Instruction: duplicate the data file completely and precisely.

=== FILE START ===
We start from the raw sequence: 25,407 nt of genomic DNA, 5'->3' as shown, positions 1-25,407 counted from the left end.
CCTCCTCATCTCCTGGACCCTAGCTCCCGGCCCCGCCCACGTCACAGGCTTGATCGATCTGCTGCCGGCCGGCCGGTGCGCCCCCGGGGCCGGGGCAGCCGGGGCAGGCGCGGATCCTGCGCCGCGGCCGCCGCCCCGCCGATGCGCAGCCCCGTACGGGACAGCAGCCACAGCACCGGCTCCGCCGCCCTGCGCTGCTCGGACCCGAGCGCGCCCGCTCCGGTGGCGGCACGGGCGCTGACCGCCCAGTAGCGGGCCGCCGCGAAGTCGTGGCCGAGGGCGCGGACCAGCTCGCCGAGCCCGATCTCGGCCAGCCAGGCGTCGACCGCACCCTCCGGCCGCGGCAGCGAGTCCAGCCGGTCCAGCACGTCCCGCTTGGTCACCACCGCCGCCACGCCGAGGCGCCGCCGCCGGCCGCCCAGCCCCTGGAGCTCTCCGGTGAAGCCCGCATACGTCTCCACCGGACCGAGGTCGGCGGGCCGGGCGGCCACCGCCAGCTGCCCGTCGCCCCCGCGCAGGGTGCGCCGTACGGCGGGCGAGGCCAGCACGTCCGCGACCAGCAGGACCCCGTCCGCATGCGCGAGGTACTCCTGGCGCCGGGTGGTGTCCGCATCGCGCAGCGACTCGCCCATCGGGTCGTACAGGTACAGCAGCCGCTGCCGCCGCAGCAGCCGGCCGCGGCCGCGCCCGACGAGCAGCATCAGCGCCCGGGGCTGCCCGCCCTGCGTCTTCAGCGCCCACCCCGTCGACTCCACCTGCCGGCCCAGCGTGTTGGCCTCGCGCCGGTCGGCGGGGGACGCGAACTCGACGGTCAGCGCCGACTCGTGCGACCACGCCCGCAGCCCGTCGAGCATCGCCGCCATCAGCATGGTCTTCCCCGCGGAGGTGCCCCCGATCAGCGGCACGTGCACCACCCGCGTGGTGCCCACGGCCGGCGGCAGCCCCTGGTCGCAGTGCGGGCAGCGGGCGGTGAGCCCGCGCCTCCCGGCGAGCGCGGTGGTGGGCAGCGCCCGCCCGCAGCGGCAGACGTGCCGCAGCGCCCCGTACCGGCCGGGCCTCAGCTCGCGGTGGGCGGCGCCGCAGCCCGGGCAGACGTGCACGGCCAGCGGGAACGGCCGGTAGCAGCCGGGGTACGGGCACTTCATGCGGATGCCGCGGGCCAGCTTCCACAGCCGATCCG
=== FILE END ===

We start from the raw sequence: 25,407 nt of genomic DNA, 5'->3' as shown, positions 1-25,407 counted from the left end.
CCTCCTCATCTCCTGGACCCTAGCTCCCGGCCCCGCCCACGTCACAGGCTTGATCGATCTGCTGCCGGCCGGCCGGTGCGCCCCCGGGGCCGGGGCAGCCGGGGCAGGCGCGGATCCTGCGCCGCGGCCGCCGCCCCGCCGATGCGCAGCCCCGTACGGGACAGCAGCCACAGCACCGGCTCCGCCGCCCTGCGCTGCTCGGACCCGAGCGCGCCCGCTCCGGTGGCGGCACGGGCGCTGACCGCCCAGTAGCGGGCCGCCGCGAAGTCGTGGCCGAGGGCGCGGACCAGCTCGCCGAGCCCGATCTCGGCCAGCCAGGCGTCGACCGCACCCTCCGGCCGCGGCAGCGAGTCCAGCCGGTCCAGCACGTCCCGCTTGGTCACCACCGCCGCCACGCCGAGGCGCCGCCGCCGGCCGCCCAGCCCCTGGAGCTCTCCGGTGAAGCCCGCATACGTCTCCACCGGACCGAGGTCGGCGGGCCGGGCGGCCACCGCCAGCTGCCCGTCGCCCCCGCGCAGGGTGCGCCGTACGGCGGGCGAGGCCAGCACGTCCGCGACCAGCAGGACCCCGTCCGCATGCGCGAGGTACTCCTGGCGCCGGGTGGTGTCCGCATCGCGCAGCGACTCGCCCATCGGGTCGTACAGGTACAGCAGCCGCTGCCGCCGCAGCAGCCGGCCGCGGCCGCGCCCGACGAGCAGCATCAGCGCCCGGGGCTGCCCGCCCTGCGTCTTCAGCGCCCACCCCGTCGACTCCACCTGCCGGCCCAGCGTGTTGGCCTCGCGCCGGTCGGCGGGGGACGCGAACTCGACGGTCAGCGCCGACTCGTGCGACCACGCCCGCAGCCCGTCGAGCATCGCCGCCATCAGCATGGTCTTCCCCGCGGAGGTGCCCCCGATCAGCGGCACGTGCACCACCCGCGTGGTGCCCACGGCCGGCGGCAGCCCCTGGTCGCAGTGCGGGCAGCGGGCGGTGAGCCCGCGCCTCCCGGCGAGCGCGGTGGTGGGCAGCGCCCGCCCGCAGCGGCAGACGTGCCGCAGCGCCCCGTACCGGCCGGGCCTCAGCTCGCGGTGGGCGGCGCCGCAGCCCGGGCAGACGTGCACGGCCAGCGGGAACGGCCGGTAGCAGCCGGGGTACGGGCACTTCATGCGGATGCCGCGGGCCAGCTTCCACAGCCGATCCG